AR-15 Lower Receiver

 

The AR-15 lower receiver was the first project that I started.  I got the idea when I saw the lower receiver forging that Pvt. Ryan at Roderus Custom Gunworks was working on.  He started with a raw forging, which is basically a block of aluminum, but in the shape of lower receiver.  He done a great job of showing all the details of his work.  That got me thinking that I could do the same thing with CNC (Computerized Numerical Control) equipment.   But instead of starting with a forging, I thought I wanted more of a challenge so I started with a block (billet) of aluminum.  After I found the solid model file for the AR-15 lower receiver, I knew what I wanted to do could be done.  I spent many hours coming up with a game plan of how I was going to machine the lower receiver.  After I had my game plan together, I started programming the lower receiver using a type of computer software called CAM (Computer Aided Machining).  CAM is often used along with CAD (Computer Aided Design) and this process is called CAD/CAM.  Since I already had the solid model of the lower receiver (the CAD part), all that was left was the CAM.  After I programmed all the tool paths that I wanted the CNC machine to make, I sent the program out to the machining center.  I cut the 5x2 billets of aluminum, and I was almost ready to start doing some cutting.

Here is what the lower receiver looked like at the start of the 1st operation...

116-1642_IMG.JPG (132057 bytes)

Here you can see the 1/2" carbide ball nose endmill roughing the profile.  You can tell that it's already starting to look like a lower receiver...

116-1643_IMG.JPG (141907 bytes)

After the profile was roughed, I then made a finish pass with a 1/4" carbide ball nose endmill.  I started at one end of the receiver and machined across the whole profile stepping over 0.004" each time.  So as you can imagine this process takes a really long time.  If you had a part that was 7" long, and using a 0.004" step over, it would have to make 1,750 passes.  Machining the receiver the way I did wasn't the most cost effective way, but I wasn't real worried about time, since this was my new hobby.  Here you can see what the receiver looked like after the finish profiling pass...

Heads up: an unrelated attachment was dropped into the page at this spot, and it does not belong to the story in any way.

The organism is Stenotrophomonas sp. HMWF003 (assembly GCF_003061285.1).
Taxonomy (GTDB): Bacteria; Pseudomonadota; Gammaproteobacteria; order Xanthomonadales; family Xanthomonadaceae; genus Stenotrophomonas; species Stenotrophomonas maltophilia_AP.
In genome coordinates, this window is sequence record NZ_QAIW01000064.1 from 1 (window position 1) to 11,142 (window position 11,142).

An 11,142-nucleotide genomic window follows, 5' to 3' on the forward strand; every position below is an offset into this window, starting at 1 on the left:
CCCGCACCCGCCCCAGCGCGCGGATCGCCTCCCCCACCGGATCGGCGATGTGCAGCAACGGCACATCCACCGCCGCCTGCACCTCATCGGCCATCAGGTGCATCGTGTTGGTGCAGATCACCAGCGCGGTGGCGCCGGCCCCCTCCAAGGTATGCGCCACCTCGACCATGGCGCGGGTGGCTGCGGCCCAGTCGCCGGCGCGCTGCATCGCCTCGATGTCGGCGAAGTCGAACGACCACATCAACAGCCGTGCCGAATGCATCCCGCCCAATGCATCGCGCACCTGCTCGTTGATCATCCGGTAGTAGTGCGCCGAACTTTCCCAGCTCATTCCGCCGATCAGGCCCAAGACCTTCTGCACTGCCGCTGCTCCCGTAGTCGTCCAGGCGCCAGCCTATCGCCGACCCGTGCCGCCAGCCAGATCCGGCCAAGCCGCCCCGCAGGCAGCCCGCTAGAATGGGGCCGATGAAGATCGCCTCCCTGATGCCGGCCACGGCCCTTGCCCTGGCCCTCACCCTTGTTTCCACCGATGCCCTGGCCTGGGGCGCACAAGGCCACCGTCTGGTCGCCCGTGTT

116-1634_IMG.JPG (148244 bytes)

The next step was to do all the detail machining and drilling the holes.  I also engraved on the side of the receiver.  You will see that I engraved AUTO, but this is strictly for looks!!!  Since I don't want to spend any time in prison, I never have and never will make any full auto weapons.  Here's what it looked like after the 1st operation...

116-1636_img.jpg (75311 bytes)

For the 2nd operation, I flipped the receiver over and machined the other side to remove the big slab of material.  Here you can see what it looked like at the start of the 2nd operation...

116-1690_img.jpg (118194 bytes)

In order to hold the receiver flat and square, I had to design a setup block that the receiver could set on while it was in the vice.  In this picture you can see what the early setup blocks looked like, the current setup blocks are much more advance than this early version...

117-1722_img.jpg (125013 bytes)

Here you can see how I made a rough pass around the outside of the receiver to remove most of the extra material...

116-1684_IMG.JPG (179231 bytes)

This picture is after I used the 3" shell mill to flycut the receiver down to the correct thickness, and then used a carbide endmill to contour around the outside...

116-1686_img.jpg (151877 bytes)

I had to make the same rough and finish profiling passes as I did on the 1st operation.  I also engraved on this side of the receiver as well...

116-1689_img.jpg (143612 bytes)

At this point I'm able to slide the pistol grip on the receiver a little ways...

117-1718_img.jpg (107292 bytes)